Carl D. Regillo, MD: Key Factors of Faricimab In Neovascular AMD Treatment

November 15, 2021
Connor Iapoce

Connor Iapoce is an assistant editor for HCPLive and joined the MJH Life Sciences team in April 2021. He graduated from The College of New Jersey with a degree in Journalism and Professional Writing. He enjoys listening to records, going to concerts, and playing with his cat Squish. You can reach him at ciapoce@mjhlifesciences.com.

Dr. Regillo discusses the efficacy and durability of faricimab for wet AMD treatment in TENAYA and LUCERNE, showing noninferiority to aflibercept.

New data presented at the American Academy of Ophthalmology 2021 Meeting found the efficacy of faricimab is noninferior to aflibercept in exudative control of neovascular age-related macular degeneration (AMD).

In an interview with HCPLive, Carl Regillo, MD, Director of Retina Service, Wills Eye Hospital, discussed his presentation on the primary endpoints of the phase 3 TENAYA and LUCERNE trials for neovascular AMD treatment.

“The bottom line is these studies show definitively that faricimab works as well as aflibercept in exudative control of neovascular AMD and achieving the vision gains that are well maintained over time after the initial loading phase, but with less frequent treatment,” Regillo said.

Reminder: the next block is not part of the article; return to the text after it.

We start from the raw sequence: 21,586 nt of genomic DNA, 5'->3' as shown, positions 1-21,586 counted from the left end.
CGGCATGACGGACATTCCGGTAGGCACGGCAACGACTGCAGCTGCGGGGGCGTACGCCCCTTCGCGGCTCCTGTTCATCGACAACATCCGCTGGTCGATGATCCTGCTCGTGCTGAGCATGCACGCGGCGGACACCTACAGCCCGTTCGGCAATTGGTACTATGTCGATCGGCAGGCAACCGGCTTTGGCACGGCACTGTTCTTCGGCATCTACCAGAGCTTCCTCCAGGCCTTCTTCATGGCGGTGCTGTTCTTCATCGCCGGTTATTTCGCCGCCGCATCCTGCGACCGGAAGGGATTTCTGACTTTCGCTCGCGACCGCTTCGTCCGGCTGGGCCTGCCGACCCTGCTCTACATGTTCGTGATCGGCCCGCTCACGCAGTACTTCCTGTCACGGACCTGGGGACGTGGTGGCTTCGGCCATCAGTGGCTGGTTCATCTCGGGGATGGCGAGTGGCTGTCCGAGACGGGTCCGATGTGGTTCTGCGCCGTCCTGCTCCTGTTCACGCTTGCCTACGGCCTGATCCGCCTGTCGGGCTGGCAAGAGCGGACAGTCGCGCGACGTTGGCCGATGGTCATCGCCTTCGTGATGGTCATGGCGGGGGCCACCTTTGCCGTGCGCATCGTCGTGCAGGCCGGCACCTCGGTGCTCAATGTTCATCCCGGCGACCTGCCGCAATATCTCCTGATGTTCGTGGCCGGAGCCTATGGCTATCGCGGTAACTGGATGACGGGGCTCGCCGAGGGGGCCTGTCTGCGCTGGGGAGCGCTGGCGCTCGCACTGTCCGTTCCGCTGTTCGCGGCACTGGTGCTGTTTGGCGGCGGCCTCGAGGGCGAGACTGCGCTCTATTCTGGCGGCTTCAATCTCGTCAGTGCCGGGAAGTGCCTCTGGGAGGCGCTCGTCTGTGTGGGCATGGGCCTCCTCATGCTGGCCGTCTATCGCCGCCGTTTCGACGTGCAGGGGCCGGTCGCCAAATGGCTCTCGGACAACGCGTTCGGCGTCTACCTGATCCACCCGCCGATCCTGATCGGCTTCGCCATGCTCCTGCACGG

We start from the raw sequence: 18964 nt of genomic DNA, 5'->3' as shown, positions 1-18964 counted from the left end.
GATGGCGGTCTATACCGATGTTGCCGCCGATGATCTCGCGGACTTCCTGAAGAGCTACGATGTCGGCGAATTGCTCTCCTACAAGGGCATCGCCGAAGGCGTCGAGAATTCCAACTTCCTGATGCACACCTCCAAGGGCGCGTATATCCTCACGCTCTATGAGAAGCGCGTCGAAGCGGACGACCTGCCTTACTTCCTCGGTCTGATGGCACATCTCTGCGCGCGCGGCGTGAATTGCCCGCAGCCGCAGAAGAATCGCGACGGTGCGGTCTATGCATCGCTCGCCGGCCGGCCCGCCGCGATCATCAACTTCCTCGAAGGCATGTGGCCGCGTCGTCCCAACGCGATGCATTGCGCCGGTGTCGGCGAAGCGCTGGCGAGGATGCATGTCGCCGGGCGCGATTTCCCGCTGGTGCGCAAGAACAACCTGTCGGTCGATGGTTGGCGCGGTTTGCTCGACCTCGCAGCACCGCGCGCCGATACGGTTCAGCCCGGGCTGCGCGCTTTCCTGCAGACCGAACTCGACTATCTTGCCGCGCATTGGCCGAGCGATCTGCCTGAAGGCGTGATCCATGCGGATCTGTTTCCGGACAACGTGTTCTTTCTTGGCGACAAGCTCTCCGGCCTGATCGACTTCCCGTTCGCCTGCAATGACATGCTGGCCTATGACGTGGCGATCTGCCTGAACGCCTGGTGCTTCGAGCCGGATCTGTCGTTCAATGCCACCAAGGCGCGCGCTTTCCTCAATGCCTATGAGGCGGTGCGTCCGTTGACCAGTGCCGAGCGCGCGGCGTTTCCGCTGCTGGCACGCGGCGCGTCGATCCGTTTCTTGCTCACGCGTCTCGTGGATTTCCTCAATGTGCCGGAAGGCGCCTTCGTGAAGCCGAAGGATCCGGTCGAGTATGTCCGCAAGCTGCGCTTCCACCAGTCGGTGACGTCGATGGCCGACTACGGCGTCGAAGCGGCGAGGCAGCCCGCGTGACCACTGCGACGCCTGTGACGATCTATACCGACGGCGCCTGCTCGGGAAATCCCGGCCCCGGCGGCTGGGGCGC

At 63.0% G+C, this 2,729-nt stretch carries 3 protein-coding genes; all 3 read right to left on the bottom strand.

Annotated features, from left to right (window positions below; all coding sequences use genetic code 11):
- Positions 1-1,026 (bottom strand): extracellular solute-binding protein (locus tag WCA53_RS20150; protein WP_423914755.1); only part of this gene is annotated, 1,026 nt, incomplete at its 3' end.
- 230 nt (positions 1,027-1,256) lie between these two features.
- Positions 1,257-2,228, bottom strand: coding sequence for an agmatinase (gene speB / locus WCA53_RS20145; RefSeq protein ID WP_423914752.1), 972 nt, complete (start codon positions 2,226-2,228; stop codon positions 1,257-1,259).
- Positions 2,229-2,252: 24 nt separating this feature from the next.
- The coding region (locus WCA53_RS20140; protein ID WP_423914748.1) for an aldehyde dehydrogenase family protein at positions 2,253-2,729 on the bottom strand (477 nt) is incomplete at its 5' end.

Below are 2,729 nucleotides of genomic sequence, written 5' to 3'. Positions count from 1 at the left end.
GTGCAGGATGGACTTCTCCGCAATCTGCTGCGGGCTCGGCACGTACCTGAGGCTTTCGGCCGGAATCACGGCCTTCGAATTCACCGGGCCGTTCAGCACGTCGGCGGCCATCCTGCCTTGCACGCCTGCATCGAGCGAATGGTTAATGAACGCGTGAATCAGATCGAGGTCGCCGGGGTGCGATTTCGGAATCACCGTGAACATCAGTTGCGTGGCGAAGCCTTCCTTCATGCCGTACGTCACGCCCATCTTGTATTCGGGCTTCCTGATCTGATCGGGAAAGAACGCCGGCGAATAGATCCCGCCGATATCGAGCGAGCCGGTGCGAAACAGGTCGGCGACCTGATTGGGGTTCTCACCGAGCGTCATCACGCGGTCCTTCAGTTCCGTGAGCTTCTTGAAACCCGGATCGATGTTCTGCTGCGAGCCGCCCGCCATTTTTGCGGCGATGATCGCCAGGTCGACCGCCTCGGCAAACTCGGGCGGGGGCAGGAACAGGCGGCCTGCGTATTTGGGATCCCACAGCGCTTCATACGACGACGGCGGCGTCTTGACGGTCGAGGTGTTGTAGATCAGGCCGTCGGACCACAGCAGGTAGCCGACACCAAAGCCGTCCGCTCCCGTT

He noted that while current treatments are effective in treating wet AMD, the durability of faricimab is a key factor in treatment options going forward. Additionally, he made mention of faricimab not just as an anti-VEGF drug, but as a blocker of both VEGF-A and angiopoietin-2.

Additionally, Regillo spoke on the inability to treat patients as often as needed to maintain vision gains, leading to an average loss in vision gains in the real world. As a result, he pointed out two advantages of faricimab, including the benefit of fewer injections with the same results and the promise of better long term vision outcomes in the real world.

“Having something that's more durable or longer acting is simply more forgiving, if you will,” Regillo said. “Patients don't necessarily have to come in so frequently and so precisely.”

Lastly, Regillo looked forward to the outcome of the complete study results next year, as well as the extension program giving the data a few more years.

“In total, we're going to have four years of data on faricimab for the treatment of neovascular AMD looking at all the efficacy, safety and durability profile over the long haul,” he said.

“Faricimab In Neovascular Age-related Macular Degeneration: 1-year Efficacy, Safety, and Durability In the Phase 3 TENAYA and LUCERNE Trials,” was presented at AAO 2021.


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